The underlying concept is that customers should basically make their own choices and no longer draw on a shop assistant’s advice, relying on algorithms instead. One worker called it “digital outsourcing,” but another corrected this: “It is not outsourced to technology, no. The technology is just the means to outsource it to our customers!” Whether using an app to choose an item of clothing, an Augmented Reality Mirror (AR), or paying at a self-checkout, customers now do all this themselves. The flipside is that sales assistants, whose most valued task had been to provide a rewarding customer service, have seen this taken away — if they even retained their job.
The customers are often forced to use the new technology because staff is reduced and busier with quantifiable tasks such as stock management rather than customer service. So, it’s not necessarily the intention or wish of the customers to engage in digitalized shopping, but often is the only option offered by big retail stores.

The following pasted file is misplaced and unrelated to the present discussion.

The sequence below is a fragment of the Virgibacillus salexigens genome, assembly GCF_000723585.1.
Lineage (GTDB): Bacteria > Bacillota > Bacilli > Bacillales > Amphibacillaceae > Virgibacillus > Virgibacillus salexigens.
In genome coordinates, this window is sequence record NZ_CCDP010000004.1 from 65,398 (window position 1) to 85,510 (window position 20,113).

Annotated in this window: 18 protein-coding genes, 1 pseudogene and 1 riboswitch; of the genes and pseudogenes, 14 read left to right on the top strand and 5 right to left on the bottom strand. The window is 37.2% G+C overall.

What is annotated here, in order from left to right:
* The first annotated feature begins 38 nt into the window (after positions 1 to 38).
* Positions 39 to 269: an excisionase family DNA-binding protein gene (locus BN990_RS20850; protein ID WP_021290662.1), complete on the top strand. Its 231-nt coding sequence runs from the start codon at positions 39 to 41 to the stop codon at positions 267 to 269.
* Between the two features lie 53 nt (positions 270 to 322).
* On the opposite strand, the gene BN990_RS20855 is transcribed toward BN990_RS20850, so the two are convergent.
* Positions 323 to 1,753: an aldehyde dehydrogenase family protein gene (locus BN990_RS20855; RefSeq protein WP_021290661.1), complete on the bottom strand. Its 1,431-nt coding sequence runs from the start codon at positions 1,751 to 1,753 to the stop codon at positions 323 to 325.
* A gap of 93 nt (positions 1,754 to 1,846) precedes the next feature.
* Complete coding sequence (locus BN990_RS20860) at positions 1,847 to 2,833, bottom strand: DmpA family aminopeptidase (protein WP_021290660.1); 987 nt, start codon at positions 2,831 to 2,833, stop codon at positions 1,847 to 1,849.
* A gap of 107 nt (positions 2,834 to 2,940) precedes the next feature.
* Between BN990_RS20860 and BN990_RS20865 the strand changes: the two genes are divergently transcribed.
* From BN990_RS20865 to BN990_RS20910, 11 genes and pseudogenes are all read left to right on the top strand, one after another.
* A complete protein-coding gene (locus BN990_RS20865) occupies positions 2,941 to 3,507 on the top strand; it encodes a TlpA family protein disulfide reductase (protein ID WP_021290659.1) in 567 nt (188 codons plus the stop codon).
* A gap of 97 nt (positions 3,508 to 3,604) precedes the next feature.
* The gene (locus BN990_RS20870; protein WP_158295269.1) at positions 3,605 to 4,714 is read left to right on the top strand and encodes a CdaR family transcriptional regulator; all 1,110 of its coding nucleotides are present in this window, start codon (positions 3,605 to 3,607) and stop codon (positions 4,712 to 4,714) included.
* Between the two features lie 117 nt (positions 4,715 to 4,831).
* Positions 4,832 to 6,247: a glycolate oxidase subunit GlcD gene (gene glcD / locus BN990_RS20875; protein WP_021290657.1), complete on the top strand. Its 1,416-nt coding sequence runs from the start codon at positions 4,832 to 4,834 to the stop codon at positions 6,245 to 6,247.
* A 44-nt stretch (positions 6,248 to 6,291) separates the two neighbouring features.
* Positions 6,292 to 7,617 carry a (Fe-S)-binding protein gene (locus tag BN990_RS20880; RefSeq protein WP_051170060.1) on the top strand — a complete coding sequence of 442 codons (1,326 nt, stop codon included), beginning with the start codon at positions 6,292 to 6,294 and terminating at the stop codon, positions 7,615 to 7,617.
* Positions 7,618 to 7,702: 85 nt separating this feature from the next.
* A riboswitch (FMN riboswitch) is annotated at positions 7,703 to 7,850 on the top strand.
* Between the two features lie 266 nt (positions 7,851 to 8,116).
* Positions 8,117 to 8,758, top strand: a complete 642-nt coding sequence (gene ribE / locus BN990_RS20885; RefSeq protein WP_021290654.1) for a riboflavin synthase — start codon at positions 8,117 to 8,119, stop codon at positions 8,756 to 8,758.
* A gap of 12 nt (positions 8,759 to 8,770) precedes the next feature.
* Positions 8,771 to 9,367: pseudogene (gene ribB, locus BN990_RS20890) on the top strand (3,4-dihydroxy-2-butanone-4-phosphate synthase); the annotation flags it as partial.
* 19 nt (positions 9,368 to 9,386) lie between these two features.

Less service, more movement: streamlining and de-skilling
Given that retail work was previously labour-intensive, workers hoped that digitalization would make their jobs less stressful. But the reality proved otherwise: “Of course [we] thought it was great at the beginning. Because it was also [presented] like that, that it makes the work easier, and I mean it does. Meanwhile [we] see there has been a reduction in staff, my work has become monotonous and the workload is increasing. The goods rotate much faster in the store. This is only due to the technology,” Lidya, another sales clerk, tells us.